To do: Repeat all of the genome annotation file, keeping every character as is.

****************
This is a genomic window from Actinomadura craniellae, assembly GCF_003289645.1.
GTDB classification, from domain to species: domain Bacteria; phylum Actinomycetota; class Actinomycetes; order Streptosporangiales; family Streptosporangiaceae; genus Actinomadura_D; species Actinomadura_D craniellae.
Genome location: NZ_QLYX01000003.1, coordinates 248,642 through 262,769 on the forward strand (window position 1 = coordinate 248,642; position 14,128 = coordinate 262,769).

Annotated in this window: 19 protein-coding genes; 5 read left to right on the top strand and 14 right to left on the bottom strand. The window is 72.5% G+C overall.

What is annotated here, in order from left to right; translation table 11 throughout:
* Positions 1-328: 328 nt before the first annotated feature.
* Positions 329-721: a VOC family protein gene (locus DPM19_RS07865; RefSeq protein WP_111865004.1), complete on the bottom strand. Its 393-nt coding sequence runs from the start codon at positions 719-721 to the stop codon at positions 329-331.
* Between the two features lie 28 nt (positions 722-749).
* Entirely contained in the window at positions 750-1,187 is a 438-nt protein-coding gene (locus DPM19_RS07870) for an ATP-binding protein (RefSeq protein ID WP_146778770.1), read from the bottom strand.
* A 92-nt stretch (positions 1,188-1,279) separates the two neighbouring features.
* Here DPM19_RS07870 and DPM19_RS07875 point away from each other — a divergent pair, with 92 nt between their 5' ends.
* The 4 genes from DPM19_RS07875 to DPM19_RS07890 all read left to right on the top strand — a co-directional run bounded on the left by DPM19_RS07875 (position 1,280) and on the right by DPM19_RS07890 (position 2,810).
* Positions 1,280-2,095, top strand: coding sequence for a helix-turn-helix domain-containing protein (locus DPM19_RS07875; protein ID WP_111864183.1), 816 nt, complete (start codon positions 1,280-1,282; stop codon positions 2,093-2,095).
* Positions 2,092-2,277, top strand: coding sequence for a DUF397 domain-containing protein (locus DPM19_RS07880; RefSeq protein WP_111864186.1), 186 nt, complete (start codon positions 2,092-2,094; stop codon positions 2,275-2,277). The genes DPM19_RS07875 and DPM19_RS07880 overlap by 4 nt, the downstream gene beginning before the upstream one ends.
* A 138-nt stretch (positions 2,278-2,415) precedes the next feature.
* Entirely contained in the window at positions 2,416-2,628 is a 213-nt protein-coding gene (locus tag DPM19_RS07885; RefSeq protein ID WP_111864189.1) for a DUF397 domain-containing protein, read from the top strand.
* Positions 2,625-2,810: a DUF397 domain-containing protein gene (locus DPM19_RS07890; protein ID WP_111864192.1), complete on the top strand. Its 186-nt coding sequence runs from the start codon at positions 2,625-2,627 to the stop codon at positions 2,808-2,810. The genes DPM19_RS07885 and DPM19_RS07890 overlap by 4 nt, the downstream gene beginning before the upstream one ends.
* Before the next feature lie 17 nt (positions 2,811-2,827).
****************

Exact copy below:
This is a genomic window from Actinomadura craniellae, assembly GCF_003289645.1.
GTDB classification, from domain to species: domain Bacteria; phylum Actinomycetota; class Actinomycetes; order Streptosporangiales; family Streptosporangiaceae; genus Actinomadura_D; species Actinomadura_D craniellae.
Genome location: NZ_QLYX01000003.1, coordinates 248,642 through 262,769 on the forward strand (window position 1 = coordinate 248,642; position 14,128 = coordinate 262,769).

Annotated in this window: 19 protein-coding genes; 5 read left to right on the top strand and 14 right to left on the bottom strand. The window is 72.5% G+C overall.

What is annotated here, in order from left to right; translation table 11 throughout:
* Positions 1-328: 328 nt before the first annotated feature.
* Positions 329-721: a VOC family protein gene (locus DPM19_RS07865; RefSeq protein WP_111865004.1), complete on the bottom strand. Its 393-nt coding sequence runs from the start codon at positions 719-721 to the stop codon at positions 329-331.
* Between the two features lie 28 nt (positions 722-749).
* Entirely contained in the window at positions 750-1,187 is a 438-nt protein-coding gene (locus DPM19_RS07870) for an ATP-binding protein (RefSeq protein ID WP_146778770.1), read from the bottom strand.
* A 92-nt stretch (positions 1,188-1,279) separates the two neighbouring features.
* Here DPM19_RS07870 and DPM19_RS07875 point away from each other — a divergent pair, with 92 nt between their 5' ends.
* The 4 genes from DPM19_RS07875 to DPM19_RS07890 all read left to right on the top strand — a co-directional run bounded on the left by DPM19_RS07875 (position 1,280) and on the right by DPM19_RS07890 (position 2,810).
* Positions 1,280-2,095, top strand: coding sequence for a helix-turn-helix domain-containing protein (locus DPM19_RS07875; protein ID WP_111864183.1), 816 nt, complete (start codon positions 1,280-1,282; stop codon positions 2,093-2,095).
* Positions 2,092-2,277, top strand: coding sequence for a DUF397 domain-containing protein (locus DPM19_RS07880; RefSeq protein WP_111864186.1), 186 nt, complete (start codon positions 2,092-2,094; stop codon positions 2,275-2,277). The genes DPM19_RS07875 and DPM19_RS07880 overlap by 4 nt, the downstream gene beginning before the upstream one ends.
* A 138-nt stretch (positions 2,278-2,415) precedes the next feature.
* Entirely contained in the window at positions 2,416-2,628 is a 213-nt protein-coding gene (locus tag DPM19_RS07885; RefSeq protein ID WP_111864189.1) for a DUF397 domain-containing protein, read from the top strand.
* Positions 2,625-2,810: a DUF397 domain-containing protein gene (locus DPM19_RS07890; protein ID WP_111864192.1), complete on the top strand. Its 186-nt coding sequence runs from the start codon at positions 2,625-2,627 to the stop codon at positions 2,808-2,810. The genes DPM19_RS07885 and DPM19_RS07890 overlap by 4 nt, the downstream gene beginning before the upstream one ends.
* Before the next feature lie 17 nt (positions 2,811-2,827).